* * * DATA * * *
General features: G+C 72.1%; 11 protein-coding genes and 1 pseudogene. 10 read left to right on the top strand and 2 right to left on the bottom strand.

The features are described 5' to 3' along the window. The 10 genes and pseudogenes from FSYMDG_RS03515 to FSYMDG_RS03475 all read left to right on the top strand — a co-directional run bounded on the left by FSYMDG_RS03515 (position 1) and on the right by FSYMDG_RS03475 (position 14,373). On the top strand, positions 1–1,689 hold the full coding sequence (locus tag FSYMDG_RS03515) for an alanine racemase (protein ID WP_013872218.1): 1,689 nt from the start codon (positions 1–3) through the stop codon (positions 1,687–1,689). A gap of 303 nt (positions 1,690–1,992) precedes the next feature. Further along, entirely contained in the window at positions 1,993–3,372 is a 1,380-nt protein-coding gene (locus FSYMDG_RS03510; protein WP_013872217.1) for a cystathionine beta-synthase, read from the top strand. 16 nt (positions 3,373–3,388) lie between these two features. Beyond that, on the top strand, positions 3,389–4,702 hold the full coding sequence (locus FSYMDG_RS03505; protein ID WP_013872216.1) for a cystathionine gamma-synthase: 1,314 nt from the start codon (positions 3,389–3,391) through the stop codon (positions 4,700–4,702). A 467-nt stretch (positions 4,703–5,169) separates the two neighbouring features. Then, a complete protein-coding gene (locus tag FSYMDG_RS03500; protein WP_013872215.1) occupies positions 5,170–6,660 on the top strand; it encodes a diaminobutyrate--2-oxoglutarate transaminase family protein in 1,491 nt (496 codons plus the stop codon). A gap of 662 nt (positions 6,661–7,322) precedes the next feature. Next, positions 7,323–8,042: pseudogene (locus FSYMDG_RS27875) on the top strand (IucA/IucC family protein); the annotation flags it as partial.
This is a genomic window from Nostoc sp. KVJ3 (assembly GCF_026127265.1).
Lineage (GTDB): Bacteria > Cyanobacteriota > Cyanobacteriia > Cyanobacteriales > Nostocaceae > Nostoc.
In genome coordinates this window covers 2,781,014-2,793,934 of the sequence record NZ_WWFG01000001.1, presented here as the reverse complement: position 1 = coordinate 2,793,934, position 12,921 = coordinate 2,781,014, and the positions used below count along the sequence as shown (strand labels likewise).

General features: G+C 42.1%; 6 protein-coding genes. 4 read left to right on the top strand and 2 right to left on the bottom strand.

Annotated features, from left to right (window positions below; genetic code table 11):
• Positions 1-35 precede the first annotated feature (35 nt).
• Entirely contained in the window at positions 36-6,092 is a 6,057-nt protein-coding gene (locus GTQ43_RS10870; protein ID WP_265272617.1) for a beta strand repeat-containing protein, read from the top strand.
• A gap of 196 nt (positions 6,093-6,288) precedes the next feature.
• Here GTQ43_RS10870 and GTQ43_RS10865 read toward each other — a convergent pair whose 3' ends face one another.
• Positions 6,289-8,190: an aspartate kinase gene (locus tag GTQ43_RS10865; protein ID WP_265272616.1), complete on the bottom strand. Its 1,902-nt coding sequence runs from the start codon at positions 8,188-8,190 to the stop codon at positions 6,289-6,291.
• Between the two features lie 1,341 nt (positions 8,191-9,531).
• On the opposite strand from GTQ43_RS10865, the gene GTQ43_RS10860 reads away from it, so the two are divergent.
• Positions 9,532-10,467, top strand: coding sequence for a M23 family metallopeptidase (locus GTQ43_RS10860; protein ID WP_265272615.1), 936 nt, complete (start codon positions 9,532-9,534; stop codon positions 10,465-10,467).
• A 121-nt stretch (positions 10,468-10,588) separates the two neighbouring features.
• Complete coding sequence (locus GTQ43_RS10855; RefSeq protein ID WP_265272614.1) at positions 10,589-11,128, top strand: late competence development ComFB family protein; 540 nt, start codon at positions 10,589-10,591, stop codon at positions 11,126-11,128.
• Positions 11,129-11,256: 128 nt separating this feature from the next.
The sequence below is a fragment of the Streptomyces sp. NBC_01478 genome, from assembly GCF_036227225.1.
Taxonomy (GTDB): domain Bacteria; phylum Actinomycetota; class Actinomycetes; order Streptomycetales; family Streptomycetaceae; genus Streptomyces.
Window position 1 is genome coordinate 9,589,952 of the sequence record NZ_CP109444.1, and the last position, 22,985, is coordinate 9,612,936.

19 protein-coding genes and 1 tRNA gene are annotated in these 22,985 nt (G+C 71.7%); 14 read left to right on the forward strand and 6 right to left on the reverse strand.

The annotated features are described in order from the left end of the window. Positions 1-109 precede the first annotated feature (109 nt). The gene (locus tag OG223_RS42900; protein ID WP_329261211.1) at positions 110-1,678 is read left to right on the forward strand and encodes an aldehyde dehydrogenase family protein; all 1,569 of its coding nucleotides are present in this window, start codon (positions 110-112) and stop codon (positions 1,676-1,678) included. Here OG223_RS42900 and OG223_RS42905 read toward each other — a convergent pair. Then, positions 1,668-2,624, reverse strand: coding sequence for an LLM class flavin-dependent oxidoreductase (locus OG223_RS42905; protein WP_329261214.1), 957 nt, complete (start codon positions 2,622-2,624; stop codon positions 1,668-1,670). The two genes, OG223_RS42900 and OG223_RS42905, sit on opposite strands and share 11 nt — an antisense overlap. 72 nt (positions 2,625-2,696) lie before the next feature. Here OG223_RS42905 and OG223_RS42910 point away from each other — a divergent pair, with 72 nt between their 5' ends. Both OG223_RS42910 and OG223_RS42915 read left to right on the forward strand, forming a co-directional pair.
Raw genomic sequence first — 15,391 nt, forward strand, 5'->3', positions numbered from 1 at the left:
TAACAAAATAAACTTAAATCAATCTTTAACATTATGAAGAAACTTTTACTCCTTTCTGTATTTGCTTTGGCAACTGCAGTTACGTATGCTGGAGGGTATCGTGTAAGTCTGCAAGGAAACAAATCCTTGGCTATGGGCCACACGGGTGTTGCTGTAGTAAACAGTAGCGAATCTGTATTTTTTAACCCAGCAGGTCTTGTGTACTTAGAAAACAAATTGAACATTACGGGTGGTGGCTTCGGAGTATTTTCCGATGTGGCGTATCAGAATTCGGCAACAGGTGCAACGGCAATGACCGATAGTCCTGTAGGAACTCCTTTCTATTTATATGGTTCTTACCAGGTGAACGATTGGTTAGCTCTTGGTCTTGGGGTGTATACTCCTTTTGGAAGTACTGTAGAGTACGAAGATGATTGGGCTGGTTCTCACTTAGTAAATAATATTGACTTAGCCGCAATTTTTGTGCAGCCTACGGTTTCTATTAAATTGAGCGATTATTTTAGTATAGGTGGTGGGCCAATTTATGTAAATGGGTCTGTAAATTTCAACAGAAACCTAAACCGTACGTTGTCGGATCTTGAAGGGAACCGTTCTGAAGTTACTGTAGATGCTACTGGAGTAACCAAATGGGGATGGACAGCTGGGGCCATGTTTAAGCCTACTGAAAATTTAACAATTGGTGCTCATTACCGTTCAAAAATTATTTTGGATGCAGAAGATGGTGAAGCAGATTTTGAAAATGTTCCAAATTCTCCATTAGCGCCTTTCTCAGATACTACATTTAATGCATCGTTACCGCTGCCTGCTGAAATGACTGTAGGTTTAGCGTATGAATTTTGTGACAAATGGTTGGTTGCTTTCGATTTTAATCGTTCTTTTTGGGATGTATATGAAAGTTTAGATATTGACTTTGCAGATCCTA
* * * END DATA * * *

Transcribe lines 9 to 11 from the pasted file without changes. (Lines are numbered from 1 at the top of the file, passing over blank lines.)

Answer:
• Entirely contained in the window at positions 36-6,092 is a 6,057-nt protein-coding gene (locus GTQ43_RS10870; protein ID WP_265272617.1) for a beta strand repeat-containing protein, read from the top strand.
• A gap of 196 nt (positions 6,093-6,288) precedes the next feature.
• Here GTQ43_RS10870 and GTQ43_RS10865 read toward each other — a convergent pair whose 3' ends face one another.